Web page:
• @scottalanmiller

    Hey .. okay dont kill me but this dicussion got me thinking and I think I have solved it.

    But it got me thinking why I am using Windows in the first place, and I searched and found 2 tools:

    FreeLan
    And SoftEther

    I didnt like FreeLan cause the configuration was with notepad/text editor

    But SoftEther Worked, very simple and great to setup (v4.20) and after connecting to the VPN using it, If I have duplicate IP address on both network, it will default to the VPN IP, for example if am connecting to VPN site, and I am connecting from work place that have the same subnet of the VPN like both 192.168.1.x it will and then I want to connect to 192.168.1.1 it will show me the VPN site... however when I did this with Windows it showed the local site.

    Anyway I really loved how there software download and guides are very easy to read and understand, everything is pretty much guided. I was surprised that the server software detected that I am running VM and told me to enable Promiscuous network mode.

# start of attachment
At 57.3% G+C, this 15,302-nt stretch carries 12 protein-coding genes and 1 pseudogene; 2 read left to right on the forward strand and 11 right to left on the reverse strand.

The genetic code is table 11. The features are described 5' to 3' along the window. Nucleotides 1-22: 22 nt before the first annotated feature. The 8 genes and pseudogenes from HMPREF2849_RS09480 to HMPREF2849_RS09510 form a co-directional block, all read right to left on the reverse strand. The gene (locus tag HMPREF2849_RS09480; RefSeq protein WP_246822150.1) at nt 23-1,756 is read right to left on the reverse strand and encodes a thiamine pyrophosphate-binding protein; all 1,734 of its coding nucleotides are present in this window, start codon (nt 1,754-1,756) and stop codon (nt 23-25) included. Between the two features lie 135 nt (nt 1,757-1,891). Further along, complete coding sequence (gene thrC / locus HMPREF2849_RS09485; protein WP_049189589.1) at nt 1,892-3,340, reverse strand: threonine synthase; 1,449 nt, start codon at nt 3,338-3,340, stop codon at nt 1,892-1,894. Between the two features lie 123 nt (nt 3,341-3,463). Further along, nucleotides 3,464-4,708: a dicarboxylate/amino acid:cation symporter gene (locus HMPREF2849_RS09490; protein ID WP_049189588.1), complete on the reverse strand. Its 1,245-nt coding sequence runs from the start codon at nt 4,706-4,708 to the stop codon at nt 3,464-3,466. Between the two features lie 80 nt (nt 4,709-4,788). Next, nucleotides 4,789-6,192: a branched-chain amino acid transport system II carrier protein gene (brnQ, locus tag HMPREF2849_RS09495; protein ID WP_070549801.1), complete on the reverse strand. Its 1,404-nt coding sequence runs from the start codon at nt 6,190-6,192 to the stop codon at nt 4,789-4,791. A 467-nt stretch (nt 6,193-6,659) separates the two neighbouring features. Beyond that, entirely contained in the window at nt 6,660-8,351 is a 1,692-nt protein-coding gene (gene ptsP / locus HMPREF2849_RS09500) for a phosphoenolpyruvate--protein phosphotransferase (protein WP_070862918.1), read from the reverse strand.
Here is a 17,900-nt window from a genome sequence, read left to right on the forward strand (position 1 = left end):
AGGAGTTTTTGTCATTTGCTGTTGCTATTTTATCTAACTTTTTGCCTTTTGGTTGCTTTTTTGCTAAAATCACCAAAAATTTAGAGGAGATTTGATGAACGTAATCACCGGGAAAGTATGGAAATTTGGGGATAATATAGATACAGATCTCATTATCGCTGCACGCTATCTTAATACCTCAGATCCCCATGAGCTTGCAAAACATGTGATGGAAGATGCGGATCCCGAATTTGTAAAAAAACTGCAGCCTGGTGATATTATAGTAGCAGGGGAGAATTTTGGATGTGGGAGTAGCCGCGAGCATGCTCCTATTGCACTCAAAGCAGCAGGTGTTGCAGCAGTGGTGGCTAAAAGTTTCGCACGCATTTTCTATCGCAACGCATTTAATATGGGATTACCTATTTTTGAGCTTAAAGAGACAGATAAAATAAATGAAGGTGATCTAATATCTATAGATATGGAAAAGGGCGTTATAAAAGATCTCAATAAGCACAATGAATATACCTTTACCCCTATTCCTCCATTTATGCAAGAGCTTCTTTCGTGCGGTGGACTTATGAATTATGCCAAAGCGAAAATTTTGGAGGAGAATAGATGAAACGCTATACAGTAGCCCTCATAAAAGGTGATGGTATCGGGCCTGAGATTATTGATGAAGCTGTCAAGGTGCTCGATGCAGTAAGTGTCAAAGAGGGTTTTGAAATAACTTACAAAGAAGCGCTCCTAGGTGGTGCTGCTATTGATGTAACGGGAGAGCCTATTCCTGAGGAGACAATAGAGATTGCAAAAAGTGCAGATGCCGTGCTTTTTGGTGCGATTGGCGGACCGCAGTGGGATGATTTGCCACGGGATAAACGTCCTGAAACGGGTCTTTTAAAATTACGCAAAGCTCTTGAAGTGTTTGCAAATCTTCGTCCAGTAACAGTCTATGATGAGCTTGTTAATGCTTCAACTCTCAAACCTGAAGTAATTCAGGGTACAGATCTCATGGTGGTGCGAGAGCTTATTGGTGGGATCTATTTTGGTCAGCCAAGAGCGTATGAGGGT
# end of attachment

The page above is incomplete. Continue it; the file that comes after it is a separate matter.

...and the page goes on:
So will most probably use this and their client is easy and I reckon the VPN will be more secure

    https://en.wikipedia.org/wiki/SoftEther_VPN.

    Thanks for all the help and bashing it helped me to move away from Windows solution.


  • Service Provider

    You are seeing why the "Linksys" range is suggested to never be used. 192.168.0.0, 192.168.1.0 and 192.168.2.0 are recommended as "dead" ranges used only by non-technical home users. Never use them in a business because they will always cause VPN issues.


  • Service Provider

    ZeroTier would have solved that issue, but might have been an issue with your NAS.



  • I agree with Scott here - You shouldn't use your Windows server at all for the VPN solution.

    What does your Windows server do for you? If you're not using it for Active Directory, and it sounds like you're not using it for file storage either (You have a NAS), then what? An application server? Are you hosting your websites from it? Seem expensive for no reason, unless an application you purchased required the use of IIS - then I'd ask, can you get rid of that and move to a solution that is uses a free OS.

    As for VPN - If you really need traditional VPN, Find out if your current router/firewall can do it. If not, replace it with a EdgeRouter. They are very inexpensive and do this job great, and work with the native VPN client inside Windows PCs.